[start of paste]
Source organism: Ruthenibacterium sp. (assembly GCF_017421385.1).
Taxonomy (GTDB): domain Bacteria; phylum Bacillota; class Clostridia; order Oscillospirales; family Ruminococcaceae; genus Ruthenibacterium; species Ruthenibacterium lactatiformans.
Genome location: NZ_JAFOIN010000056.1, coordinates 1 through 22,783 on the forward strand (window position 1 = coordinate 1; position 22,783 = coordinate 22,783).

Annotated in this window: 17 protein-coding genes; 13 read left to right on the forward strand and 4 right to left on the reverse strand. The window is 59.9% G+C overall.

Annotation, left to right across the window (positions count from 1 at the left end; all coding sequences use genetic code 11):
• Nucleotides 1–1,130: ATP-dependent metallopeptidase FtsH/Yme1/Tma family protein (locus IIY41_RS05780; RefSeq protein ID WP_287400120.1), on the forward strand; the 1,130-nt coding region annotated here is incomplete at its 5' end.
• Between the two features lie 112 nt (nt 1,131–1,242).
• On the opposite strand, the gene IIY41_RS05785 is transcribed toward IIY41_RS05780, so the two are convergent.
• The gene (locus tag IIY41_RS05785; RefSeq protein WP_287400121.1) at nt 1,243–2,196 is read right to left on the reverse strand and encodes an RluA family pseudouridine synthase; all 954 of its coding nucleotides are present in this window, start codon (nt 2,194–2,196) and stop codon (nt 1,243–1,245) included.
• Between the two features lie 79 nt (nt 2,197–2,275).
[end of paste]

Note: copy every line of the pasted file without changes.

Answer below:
Source organism: Ruthenibacterium sp. (assembly GCF_017421385.1).
Taxonomy (GTDB): domain Bacteria; phylum Bacillota; class Clostridia; order Oscillospirales; family Ruminococcaceae; genus Ruthenibacterium; species Ruthenibacterium lactatiformans.
Genome location: NZ_JAFOIN010000056.1, coordinates 1 through 22,783 on the forward strand (window position 1 = coordinate 1; position 22,783 = coordinate 22,783).

Annotated in this window: 17 protein-coding genes; 13 read left to right on the forward strand and 4 right to left on the reverse strand. The window is 59.9% G+C overall.

Annotation, left to right across the window (positions count from 1 at the left end; all coding sequences use genetic code 11):
• Nucleotides 1–1,130: ATP-dependent metallopeptidase FtsH/Yme1/Tma family protein (locus IIY41_RS05780; RefSeq protein ID WP_287400120.1), on the forward strand; the 1,130-nt coding region annotated here is incomplete at its 5' end.
• Between the two features lie 112 nt (nt 1,131–1,242).
• On the opposite strand, the gene IIY41_RS05785 is transcribed toward IIY41_RS05780, so the two are convergent.
• The gene (locus tag IIY41_RS05785; RefSeq protein WP_287400121.1) at nt 1,243–2,196 is read right to left on the reverse strand and encodes an RluA family pseudouridine synthase; all 954 of its coding nucleotides are present in this window, start codon (nt 2,194–2,196) and stop codon (nt 1,243–1,245) included.
• Between the two features lie 79 nt (nt 2,197–2,275).